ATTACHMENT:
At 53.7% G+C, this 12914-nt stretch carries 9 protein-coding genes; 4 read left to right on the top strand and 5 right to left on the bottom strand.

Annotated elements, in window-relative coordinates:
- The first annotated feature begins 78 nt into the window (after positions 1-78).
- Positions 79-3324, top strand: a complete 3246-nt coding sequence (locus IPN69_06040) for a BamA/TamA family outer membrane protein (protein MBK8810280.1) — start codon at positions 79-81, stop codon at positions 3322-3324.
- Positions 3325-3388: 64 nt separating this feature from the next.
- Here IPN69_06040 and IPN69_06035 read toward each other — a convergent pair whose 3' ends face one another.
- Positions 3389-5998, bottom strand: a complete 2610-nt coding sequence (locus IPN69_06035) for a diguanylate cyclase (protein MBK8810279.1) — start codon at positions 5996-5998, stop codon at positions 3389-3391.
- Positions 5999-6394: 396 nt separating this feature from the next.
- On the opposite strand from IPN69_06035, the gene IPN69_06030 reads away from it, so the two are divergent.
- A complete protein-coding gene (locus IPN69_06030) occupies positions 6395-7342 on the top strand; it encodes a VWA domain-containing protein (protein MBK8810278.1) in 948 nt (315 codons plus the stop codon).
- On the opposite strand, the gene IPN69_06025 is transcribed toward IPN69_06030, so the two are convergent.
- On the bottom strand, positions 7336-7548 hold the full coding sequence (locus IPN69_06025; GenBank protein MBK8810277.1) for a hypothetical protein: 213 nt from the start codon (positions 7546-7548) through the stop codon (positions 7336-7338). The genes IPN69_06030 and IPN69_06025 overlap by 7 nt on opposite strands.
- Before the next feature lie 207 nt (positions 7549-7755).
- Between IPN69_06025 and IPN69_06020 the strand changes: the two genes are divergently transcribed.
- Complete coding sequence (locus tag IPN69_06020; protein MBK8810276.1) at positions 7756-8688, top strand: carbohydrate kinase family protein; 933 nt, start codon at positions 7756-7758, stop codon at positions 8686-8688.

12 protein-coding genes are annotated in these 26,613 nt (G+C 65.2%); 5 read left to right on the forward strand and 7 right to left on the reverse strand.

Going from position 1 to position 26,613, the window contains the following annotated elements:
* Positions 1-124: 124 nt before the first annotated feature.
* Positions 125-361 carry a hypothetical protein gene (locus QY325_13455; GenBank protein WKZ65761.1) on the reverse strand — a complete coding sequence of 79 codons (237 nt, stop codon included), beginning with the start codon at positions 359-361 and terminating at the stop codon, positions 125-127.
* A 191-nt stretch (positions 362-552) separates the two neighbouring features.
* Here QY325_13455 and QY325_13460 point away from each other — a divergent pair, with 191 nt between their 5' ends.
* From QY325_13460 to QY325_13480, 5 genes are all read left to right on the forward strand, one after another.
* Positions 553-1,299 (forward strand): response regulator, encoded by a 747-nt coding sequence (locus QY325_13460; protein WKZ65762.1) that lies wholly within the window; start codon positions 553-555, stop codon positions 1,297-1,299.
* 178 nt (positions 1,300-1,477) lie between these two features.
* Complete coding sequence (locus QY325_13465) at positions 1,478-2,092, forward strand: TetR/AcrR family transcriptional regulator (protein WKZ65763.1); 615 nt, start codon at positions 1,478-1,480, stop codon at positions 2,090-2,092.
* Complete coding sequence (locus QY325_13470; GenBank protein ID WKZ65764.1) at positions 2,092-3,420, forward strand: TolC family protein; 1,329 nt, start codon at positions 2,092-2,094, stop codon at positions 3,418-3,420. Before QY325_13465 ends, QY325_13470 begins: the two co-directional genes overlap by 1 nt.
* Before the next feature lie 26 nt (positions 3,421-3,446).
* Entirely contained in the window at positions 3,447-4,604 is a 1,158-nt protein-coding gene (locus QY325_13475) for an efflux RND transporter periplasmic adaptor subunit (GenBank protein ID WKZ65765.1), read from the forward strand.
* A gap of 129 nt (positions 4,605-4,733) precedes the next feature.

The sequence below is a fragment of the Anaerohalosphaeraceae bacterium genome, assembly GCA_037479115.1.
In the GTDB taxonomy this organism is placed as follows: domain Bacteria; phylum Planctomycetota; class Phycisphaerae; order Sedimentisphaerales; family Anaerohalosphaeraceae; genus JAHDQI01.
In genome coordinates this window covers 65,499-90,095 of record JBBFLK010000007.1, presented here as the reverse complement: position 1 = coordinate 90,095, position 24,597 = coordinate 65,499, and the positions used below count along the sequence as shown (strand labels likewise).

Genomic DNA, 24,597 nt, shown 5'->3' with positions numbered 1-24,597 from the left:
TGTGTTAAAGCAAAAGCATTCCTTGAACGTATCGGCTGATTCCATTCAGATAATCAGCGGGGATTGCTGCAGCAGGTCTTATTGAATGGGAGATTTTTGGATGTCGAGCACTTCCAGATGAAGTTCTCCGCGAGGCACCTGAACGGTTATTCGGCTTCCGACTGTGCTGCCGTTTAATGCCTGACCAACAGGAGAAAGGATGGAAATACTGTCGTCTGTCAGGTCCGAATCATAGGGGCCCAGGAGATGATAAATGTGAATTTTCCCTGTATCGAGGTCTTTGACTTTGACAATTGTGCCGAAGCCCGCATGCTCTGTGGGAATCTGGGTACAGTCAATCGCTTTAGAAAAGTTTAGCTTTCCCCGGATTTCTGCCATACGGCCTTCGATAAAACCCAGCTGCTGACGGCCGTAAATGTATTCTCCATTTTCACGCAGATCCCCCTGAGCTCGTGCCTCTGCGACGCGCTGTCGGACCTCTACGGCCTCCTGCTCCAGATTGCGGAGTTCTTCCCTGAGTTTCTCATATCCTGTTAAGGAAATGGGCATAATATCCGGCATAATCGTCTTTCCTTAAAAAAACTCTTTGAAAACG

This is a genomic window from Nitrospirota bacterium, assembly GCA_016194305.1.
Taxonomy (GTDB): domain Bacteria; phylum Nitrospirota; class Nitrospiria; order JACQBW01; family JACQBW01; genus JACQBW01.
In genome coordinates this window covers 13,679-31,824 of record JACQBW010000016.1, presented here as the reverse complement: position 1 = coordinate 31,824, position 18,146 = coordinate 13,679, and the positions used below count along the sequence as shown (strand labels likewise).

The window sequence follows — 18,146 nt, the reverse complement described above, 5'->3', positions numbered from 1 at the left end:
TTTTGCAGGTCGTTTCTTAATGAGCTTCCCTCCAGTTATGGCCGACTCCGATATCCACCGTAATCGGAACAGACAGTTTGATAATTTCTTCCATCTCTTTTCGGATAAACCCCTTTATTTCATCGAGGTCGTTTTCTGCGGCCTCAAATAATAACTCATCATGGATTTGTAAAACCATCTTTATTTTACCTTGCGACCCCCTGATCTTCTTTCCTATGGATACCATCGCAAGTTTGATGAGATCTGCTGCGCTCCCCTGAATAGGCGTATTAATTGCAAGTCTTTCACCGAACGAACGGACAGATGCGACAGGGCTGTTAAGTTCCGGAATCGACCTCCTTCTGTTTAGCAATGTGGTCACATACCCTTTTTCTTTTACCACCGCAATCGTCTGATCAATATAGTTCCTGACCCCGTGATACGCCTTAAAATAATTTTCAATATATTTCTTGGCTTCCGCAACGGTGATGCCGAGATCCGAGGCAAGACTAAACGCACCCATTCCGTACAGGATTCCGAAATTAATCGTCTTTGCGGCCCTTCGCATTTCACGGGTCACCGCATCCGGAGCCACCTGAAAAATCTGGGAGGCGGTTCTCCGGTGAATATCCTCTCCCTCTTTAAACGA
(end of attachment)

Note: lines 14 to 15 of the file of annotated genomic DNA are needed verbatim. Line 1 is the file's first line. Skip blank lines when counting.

- Between IPN69_06025 and IPN69_06020 the strand changes: the two genes are divergently transcribed.
- Complete coding sequence (locus tag IPN69_06020; protein MBK8810276.1) at positions 7756-8688, top strand: carbohydrate kinase family protein; 933 nt, start codon at positions 7756-7758, stop codon at positions 8686-8688.